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Ben Jonson preferred stately, measured cadences. Between 1601 and 1607, Shakespeare’s verbal choices take on a restless, even frenetic quality. He knows how to unearth them and seems driven to mine deeper linguistic veins. By the time he wrote Coriolanus, around 1607, he had written over 30 plays. He pulls back some, trims his style — almost, but not quite, to a Jonsonian degree — and makes his source carry much of the load.

Caroline Spurgeon, one of his most insightful commentators, says that when Shakespeare wrote with his “imagination at white heat,” his dominating images often sprang uncoaxed from his unconscious. A subject triggered surprises, especially when he was riffing. Like well-trained Stratford grammar-schoolers, he begins a speech with a topic sentence; then he ad libs for several lines, sometimes with excessive verbiage — Jonson did have a point — but often with brilliance.

Although penned at less than “white hot” speed, Coriolanus has a touch that must have come from deep within. After the victory that gave him his name, Coriolanus asks a favor of the Consul Cominius. A wealthy old Volscian friend has been taken prisoner. North: “It would do me great pleasure if I could save him from this one danger, to keep him from being a slave.” When his comrades hear this sentiment — one of the few he displays — they praise Coriolanus all the more, and the man goes free.

Shakespeare makes two changes. The wealthy friend becomes a poor man. When Cominius assents to the request, he asks the man’s name, Coriolanus stops, responds: “By Jupiter! forgot!/I am weary; yea, my memory is tired./Have you no wine here?” And they stroll off-stage.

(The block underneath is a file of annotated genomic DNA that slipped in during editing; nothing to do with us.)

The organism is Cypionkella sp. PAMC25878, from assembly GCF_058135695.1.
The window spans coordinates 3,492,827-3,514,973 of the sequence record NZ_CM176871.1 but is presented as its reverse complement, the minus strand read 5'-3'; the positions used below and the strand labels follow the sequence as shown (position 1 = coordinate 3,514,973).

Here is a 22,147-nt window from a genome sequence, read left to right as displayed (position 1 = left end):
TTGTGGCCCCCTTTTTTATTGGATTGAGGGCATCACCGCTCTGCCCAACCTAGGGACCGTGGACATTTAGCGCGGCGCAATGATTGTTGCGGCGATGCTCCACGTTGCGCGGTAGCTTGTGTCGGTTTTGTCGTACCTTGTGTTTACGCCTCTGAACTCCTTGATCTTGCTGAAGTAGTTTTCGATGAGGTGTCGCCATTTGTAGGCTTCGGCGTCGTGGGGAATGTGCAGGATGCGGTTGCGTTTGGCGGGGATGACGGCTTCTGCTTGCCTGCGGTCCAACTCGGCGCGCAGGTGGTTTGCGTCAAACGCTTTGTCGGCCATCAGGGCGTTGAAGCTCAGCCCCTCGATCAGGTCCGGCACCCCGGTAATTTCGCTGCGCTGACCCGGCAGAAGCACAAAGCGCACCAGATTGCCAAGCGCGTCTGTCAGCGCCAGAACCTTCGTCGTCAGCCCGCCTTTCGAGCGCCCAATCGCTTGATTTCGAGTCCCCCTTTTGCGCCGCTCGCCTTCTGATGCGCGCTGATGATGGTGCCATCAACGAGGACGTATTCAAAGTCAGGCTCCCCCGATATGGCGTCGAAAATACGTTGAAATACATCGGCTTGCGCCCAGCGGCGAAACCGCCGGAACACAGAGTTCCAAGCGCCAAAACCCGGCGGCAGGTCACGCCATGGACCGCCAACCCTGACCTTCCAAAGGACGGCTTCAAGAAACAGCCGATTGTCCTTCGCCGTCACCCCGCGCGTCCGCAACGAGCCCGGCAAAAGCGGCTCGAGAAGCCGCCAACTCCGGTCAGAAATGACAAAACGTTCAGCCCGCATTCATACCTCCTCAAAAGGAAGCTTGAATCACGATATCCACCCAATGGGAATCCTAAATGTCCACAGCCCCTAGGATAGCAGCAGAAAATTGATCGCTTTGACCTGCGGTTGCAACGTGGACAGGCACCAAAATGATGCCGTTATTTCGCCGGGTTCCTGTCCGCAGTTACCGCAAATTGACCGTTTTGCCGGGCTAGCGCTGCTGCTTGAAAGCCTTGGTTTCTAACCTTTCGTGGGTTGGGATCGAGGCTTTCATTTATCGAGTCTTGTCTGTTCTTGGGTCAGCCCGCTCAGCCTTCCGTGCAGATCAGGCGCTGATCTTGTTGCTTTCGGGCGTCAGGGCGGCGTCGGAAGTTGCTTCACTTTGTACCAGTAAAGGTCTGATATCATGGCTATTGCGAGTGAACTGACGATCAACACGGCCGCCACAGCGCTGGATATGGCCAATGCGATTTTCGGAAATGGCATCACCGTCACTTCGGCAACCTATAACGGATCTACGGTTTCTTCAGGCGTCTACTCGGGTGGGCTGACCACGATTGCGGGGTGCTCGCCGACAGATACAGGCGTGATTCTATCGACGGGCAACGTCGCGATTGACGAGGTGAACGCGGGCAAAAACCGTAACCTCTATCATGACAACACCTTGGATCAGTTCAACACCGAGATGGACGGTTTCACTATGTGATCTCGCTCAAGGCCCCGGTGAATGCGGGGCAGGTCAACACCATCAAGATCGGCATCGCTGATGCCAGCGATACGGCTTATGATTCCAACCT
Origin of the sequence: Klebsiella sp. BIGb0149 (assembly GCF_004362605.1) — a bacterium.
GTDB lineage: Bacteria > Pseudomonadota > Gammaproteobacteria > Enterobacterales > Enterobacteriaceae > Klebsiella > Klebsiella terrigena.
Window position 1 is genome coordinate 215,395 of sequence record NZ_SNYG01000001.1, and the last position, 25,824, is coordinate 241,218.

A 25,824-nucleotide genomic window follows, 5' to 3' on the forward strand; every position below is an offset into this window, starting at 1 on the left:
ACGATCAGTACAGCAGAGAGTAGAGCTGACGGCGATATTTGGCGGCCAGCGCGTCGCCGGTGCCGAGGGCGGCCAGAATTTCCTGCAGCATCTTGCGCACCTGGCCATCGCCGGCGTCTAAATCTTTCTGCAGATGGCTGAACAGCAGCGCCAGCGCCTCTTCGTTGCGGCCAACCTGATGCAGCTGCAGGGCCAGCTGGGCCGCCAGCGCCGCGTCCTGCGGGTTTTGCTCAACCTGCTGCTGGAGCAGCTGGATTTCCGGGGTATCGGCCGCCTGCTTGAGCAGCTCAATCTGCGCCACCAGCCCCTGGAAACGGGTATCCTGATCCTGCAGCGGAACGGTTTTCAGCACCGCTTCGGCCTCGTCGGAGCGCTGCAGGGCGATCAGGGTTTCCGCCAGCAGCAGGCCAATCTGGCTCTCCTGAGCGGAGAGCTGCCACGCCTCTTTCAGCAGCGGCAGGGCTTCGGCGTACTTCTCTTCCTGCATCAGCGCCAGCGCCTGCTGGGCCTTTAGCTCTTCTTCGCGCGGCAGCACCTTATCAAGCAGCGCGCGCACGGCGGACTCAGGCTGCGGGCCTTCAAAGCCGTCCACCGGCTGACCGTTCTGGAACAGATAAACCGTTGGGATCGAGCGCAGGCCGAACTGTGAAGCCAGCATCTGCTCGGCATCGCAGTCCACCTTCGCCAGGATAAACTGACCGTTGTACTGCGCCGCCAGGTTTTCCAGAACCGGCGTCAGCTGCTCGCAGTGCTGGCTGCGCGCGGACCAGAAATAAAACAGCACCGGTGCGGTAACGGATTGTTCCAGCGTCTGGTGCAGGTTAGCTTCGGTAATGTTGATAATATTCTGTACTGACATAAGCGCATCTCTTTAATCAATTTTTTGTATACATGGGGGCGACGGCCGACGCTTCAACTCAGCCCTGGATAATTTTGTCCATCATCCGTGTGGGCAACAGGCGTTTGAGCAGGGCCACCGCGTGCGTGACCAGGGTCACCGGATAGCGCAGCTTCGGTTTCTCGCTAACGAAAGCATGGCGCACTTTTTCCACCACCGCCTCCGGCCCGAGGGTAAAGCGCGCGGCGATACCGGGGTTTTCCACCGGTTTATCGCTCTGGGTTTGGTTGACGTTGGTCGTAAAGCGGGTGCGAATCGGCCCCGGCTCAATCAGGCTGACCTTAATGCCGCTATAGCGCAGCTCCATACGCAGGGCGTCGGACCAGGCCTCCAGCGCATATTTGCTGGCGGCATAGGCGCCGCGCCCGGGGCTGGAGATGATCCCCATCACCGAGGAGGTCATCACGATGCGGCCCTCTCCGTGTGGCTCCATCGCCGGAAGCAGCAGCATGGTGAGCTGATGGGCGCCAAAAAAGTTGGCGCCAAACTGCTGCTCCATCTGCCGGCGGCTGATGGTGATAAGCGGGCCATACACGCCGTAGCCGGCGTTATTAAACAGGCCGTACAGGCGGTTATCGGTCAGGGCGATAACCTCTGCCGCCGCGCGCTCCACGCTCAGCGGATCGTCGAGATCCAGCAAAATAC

How he performed this alchemy, how he stored and tapped into his inner lexicon — and kept his inner editor muzzled — are what made him Shakespeare.

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Comments

Prosperina June 12, 2009 @ 5:45 p.m.

Jeff Smith is one of the most prolific and fabulous writers of OUR time -- each time he writes one of these articles, whether it's about Shakespeare, or a contemporary writer or actor, etc.-- it's like a history lesson, acting lesson and life lesson all rolled into one. Same goes for his reviews -- the guy amazes -- AND his other series about San Diego history is like a great travelogue through time - always written in a way that brings you right into the subject - as if you were in the room watching the event or a great interview with the person instead of reading about it -- he makes it all come alive!

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DocValentine June 13, 2009 @ 11:31 a.m.

A good writer, indeed. And the chicks dig him. Or so I'm told.

One more thing: he's got a decent golf game - although he's a bit delusional about it. I mean, I don't think he's ever hit a cut in his life, even though he professes to do just that on pretty much every shot. Even so, the chicks still appear to dig him. Or so I'm told...

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Jeff Smith June 16, 2009 @ 9:29 a.m.

Esteemed Dr. V. Regarding my alleged inability to hit a left-to-right "cut" shot: when you watch this year's British Open, and you will, pay particular attention to Turnberry's 10th, an invidious (albeit splendid) par four. Know ye that when I played the course, which is Pebble Beach without the trees, I drove a stately cut just inside the shore line left of 10 and laced a hard l-to-r 7 iron (a shot I call my "cold cut") to 15 feet and SUNK THE PUTT. Don't believe me? Ask Shanks Green. He was there. Okay, he was single-malted to the gills, but there... As to the "chicks" - there was one, actually, but your indelicate verbiage scared her off.

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HenrySloanIII June 21, 2009 @ 9:19 p.m.

The article is an enviable compound of erudition, concision, and lucidity.

It begins with a question, fixes the hook with an image of the Bard at work, lays on lessons in literary and Roman history, and then, with a few well-chosen examples, illuminates how WS worked his transformations. In the process the author practices a bit of alchemy of his own.

(He also takes a peg out from under the cranks who rattle on about how the “Man from Stratford could not have written the works of Shakespeare.)

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